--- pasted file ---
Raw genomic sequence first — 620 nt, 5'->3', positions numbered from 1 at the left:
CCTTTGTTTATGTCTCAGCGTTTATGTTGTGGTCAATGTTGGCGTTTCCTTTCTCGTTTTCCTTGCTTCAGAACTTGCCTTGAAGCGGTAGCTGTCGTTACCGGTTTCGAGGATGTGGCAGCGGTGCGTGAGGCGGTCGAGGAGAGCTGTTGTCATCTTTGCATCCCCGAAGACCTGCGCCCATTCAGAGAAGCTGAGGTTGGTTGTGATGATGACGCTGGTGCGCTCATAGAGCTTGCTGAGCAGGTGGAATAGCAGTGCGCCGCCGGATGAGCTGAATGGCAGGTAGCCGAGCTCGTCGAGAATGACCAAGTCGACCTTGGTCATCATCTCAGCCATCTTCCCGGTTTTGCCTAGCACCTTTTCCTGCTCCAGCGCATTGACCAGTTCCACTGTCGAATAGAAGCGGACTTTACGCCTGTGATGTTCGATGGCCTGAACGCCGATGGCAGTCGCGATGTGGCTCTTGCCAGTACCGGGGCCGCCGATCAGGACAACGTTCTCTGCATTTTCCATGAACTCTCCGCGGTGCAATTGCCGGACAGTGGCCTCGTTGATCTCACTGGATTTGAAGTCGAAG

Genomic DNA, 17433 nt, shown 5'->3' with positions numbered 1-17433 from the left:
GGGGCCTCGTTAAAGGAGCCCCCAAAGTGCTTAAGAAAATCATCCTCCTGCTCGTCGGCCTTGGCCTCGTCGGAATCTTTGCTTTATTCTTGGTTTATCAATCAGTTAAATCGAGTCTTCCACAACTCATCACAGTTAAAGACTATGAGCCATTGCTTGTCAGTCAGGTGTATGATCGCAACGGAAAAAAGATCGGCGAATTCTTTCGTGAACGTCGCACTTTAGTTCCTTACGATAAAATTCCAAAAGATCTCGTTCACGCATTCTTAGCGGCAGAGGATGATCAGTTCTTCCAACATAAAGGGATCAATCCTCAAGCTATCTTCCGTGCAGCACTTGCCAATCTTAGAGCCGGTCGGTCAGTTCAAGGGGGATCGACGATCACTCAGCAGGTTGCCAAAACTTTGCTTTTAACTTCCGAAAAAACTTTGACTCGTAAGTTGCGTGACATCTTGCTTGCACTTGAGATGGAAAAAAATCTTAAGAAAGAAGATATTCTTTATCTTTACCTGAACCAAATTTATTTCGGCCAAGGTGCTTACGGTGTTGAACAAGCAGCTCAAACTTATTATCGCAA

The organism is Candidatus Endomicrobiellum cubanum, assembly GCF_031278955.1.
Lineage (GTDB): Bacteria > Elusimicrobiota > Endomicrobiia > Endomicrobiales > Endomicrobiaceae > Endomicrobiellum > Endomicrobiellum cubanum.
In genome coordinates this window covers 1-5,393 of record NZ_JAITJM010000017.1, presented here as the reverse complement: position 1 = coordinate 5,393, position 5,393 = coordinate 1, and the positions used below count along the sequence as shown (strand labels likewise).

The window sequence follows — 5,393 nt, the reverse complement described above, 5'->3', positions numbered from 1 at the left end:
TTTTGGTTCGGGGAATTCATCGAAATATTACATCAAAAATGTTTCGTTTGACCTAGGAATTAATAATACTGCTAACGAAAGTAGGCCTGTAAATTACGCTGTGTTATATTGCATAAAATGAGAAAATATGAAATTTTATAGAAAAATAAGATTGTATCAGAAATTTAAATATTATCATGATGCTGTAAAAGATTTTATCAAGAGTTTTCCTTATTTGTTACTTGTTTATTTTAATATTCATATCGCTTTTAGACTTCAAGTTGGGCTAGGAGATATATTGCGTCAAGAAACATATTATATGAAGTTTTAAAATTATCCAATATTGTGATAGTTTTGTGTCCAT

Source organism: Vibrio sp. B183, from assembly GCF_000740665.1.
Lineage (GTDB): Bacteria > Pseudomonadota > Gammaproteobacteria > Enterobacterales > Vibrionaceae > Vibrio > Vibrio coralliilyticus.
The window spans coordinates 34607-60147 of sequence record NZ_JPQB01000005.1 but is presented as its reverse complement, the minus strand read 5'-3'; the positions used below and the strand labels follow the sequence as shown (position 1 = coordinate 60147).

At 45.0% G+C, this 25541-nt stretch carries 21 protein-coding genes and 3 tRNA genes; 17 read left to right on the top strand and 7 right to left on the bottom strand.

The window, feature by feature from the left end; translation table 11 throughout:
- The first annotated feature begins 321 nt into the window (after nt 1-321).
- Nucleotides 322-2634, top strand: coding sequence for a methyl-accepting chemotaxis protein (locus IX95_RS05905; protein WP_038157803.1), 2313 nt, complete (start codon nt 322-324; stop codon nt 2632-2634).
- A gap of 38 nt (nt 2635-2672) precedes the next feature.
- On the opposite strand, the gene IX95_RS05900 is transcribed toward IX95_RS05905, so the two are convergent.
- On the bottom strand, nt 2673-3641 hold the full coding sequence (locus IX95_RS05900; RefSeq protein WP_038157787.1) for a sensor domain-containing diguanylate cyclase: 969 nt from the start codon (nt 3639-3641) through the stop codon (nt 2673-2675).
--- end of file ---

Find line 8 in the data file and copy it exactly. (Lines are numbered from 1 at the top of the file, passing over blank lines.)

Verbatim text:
The window sequence follows — 5,393 nt, the reverse complement described above, 5'->3', positions numbered from 1 at the left end: